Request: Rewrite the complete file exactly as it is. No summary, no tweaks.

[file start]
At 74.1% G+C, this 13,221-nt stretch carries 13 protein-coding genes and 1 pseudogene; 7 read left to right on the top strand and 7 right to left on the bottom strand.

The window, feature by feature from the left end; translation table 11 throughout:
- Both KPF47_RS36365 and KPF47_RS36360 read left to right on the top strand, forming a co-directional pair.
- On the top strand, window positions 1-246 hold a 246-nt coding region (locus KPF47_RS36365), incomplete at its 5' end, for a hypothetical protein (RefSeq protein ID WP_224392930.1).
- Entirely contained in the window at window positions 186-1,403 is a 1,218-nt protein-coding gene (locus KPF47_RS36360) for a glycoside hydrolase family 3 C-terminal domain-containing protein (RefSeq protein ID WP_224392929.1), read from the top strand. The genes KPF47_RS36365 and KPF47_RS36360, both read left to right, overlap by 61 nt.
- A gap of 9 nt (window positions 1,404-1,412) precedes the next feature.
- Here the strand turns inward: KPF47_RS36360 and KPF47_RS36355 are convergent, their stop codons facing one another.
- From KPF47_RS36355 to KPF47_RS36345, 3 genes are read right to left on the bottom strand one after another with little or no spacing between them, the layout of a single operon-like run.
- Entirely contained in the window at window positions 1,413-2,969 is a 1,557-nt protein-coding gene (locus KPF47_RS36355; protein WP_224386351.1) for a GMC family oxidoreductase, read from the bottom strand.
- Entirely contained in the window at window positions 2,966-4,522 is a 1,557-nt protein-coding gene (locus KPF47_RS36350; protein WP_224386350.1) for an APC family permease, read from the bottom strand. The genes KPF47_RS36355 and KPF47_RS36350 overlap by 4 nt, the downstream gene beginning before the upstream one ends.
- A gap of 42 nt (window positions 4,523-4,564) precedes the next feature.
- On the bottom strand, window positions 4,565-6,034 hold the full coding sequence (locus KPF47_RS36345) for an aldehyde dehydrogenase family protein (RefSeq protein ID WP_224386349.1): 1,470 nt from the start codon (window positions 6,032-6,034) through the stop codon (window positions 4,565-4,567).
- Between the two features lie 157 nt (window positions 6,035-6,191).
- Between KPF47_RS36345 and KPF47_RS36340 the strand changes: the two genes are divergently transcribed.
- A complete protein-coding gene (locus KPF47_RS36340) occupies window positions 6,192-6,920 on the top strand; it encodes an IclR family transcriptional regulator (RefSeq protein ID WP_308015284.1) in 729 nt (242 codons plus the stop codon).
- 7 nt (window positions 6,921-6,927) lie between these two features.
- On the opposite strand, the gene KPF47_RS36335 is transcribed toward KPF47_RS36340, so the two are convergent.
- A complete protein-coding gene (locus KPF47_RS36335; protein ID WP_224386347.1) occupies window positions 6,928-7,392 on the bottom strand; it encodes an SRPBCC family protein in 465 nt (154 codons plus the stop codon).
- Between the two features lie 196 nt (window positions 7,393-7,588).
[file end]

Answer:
At 74.1% G+C, this 13,221-nt stretch carries 13 protein-coding genes and 1 pseudogene; 7 read left to right on the top strand and 7 right to left on the bottom strand.

The window, feature by feature from the left end; translation table 11 throughout:
- Both KPF47_RS36365 and KPF47_RS36360 read left to right on the top strand, forming a co-directional pair.
- On the top strand, window positions 1-246 hold a 246-nt coding region (locus KPF47_RS36365), incomplete at its 5' end, for a hypothetical protein (RefSeq protein ID WP_224392930.1).
- Entirely contained in the window at window positions 186-1,403 is a 1,218-nt protein-coding gene (locus KPF47_RS36360) for a glycoside hydrolase family 3 C-terminal domain-containing protein (RefSeq protein ID WP_224392929.1), read from the top strand. The genes KPF47_RS36365 and KPF47_RS36360, both read left to right, overlap by 61 nt.
- A gap of 9 nt (window positions 1,404-1,412) precedes the next feature.
- Here the strand turns inward: KPF47_RS36360 and KPF47_RS36355 are convergent, their stop codons facing one another.
- From KPF47_RS36355 to KPF47_RS36345, 3 genes are read right to left on the bottom strand one after another with little or no spacing between them, the layout of a single operon-like run.
- Entirely contained in the window at window positions 1,413-2,969 is a 1,557-nt protein-coding gene (locus KPF47_RS36355; protein WP_224386351.1) for a GMC family oxidoreductase, read from the bottom strand.
- Entirely contained in the window at window positions 2,966-4,522 is a 1,557-nt protein-coding gene (locus KPF47_RS36350; protein WP_224386350.1) for an APC family permease, read from the bottom strand. The genes KPF47_RS36355 and KPF47_RS36350 overlap by 4 nt, the downstream gene beginning before the upstream one ends.
- A gap of 42 nt (window positions 4,523-4,564) precedes the next feature.
- On the bottom strand, window positions 4,565-6,034 hold the full coding sequence (locus KPF47_RS36345) for an aldehyde dehydrogenase family protein (RefSeq protein ID WP_224386349.1): 1,470 nt from the start codon (window positions 6,032-6,034) through the stop codon (window positions 4,565-4,567).
- Between the two features lie 157 nt (window positions 6,035-6,191).
- Between KPF47_RS36345 and KPF47_RS36340 the strand changes: the two genes are divergently transcribed.
- A complete protein-coding gene (locus KPF47_RS36340) occupies window positions 6,192-6,920 on the top strand; it encodes an IclR family transcriptional regulator (RefSeq protein ID WP_308015284.1) in 729 nt (242 codons plus the stop codon).
- 7 nt (window positions 6,921-6,927) lie between these two features.
- On the opposite strand, the gene KPF47_RS36335 is transcribed toward KPF47_RS36340, so the two are convergent.
- A complete protein-coding gene (locus KPF47_RS36335; protein ID WP_224386347.1) occupies window positions 6,928-7,392 on the bottom strand; it encodes an SRPBCC family protein in 465 nt (154 codons plus the stop codon).
- Between the two features lie 196 nt (window positions 7,393-7,588).